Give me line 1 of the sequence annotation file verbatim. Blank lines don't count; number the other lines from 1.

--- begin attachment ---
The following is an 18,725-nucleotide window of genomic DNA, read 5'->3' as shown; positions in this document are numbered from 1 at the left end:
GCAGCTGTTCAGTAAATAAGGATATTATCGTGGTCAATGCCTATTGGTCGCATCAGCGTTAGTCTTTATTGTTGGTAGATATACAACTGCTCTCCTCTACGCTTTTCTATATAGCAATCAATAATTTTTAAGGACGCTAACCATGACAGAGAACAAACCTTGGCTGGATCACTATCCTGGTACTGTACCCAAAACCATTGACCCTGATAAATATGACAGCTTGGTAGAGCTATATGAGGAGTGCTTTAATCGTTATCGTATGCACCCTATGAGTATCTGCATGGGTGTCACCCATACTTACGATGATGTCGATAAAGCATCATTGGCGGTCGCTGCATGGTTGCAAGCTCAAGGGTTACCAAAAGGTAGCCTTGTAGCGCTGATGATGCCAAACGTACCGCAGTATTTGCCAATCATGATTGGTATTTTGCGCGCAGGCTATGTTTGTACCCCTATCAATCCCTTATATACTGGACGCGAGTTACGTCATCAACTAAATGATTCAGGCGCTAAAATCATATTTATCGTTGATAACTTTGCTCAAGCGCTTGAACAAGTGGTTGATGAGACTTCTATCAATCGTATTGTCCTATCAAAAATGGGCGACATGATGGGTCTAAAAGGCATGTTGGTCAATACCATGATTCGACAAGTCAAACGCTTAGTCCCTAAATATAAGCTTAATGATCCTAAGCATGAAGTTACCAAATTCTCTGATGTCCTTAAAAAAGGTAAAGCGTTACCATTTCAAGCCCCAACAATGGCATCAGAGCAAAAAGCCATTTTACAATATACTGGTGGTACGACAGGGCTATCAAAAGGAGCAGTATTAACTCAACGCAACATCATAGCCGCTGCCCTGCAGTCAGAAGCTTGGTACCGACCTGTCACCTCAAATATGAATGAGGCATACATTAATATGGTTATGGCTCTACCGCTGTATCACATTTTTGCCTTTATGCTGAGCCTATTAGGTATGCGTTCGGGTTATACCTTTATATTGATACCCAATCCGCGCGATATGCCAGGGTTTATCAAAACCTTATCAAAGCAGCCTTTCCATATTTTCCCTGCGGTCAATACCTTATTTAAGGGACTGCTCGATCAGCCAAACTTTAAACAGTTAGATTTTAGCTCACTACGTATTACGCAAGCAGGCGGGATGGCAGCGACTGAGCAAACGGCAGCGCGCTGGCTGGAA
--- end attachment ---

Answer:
The following is an 18,725-nucleotide window of genomic DNA, read 5'->3' as shown; positions in this document are numbered from 1 at the left end: